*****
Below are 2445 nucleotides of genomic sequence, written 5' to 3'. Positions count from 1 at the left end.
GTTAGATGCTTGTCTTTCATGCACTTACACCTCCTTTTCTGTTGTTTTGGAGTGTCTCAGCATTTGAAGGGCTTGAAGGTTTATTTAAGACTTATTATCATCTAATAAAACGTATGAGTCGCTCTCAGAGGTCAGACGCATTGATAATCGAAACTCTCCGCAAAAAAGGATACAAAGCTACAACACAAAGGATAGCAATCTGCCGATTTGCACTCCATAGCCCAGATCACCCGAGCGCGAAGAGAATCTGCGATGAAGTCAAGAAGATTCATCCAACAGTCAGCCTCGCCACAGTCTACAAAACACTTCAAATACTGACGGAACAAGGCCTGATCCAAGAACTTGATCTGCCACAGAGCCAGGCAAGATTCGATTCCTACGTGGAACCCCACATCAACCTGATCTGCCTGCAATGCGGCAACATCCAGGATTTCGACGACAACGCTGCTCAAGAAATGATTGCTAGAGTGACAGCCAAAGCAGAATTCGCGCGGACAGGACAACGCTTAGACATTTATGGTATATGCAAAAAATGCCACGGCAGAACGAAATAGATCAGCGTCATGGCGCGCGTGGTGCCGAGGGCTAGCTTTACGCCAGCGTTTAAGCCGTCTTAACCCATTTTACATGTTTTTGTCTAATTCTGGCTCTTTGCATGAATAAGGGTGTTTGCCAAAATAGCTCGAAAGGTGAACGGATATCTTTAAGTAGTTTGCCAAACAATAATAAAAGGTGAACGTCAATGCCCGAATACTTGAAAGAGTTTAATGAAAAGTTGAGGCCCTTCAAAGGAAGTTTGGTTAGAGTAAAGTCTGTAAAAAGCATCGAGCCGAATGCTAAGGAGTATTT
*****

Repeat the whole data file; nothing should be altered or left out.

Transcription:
Below are 2445 nucleotides of genomic sequence, written 5' to 3'. Positions count from 1 at the left end.
GTTAGATGCTTGTCTTTCATGCACTTACACCTCCTTTTCTGTTGTTTTGGAGTGTCTCAGCATTTGAAGGGCTTGAAGGTTTATTTAAGACTTATTATCATCTAATAAAACGTATGAGTCGCTCTCAGAGGTCAGACGCATTGATAATCGAAACTCTCCGCAAAAAAGGATACAAAGCTACAACACAAAGGATAGCAATCTGCCGATTTGCACTCCATAGCCCAGATCACCCGAGCGCGAAGAGAATCTGCGATGAAGTCAAGAAGATTCATCCAACAGTCAGCCTCGCCACAGTCTACAAAACACTTCAAATACTGACGGAACAAGGCCTGATCCAAGAACTTGATCTGCCACAGAGCCAGGCAAGATTCGATTCCTACGTGGAACCCCACATCAACCTGATCTGCCTGCAATGCGGCAACATCCAGGATTTCGACGACAACGCTGCTCAAGAAATGATTGCTAGAGTGACAGCCAAAGCAGAATTCGCGCGGACAGGACAACGCTTAGACATTTATGGTATATGCAAAAAATGCCACGGCAGAACGAAATAGATCAGCGTCATGGCGCGCGTGGTGCCGAGGGCTAGCTTTACGCCAGCGTTTAAGCCGTCTTAACCCATTTTACATGTTTTTGTCTAATTCTGGCTCTTTGCATGAATAAGGGTGTTTGCCAAAATAGCTCGAAAGGTGAACGGATATCTTTAAGTAGTTTGCCAAACAATAATAAAAGGTGAACGTCAATGCCCGAATACTTGAAAGAGTTTAATGAAAAGTTGAGGCCCTTCAAAGGAAGTTTGGTTAGAGTAAAGTCTGTAAAAAGCATCGAGCCGAATGCTAAGGAGTATTT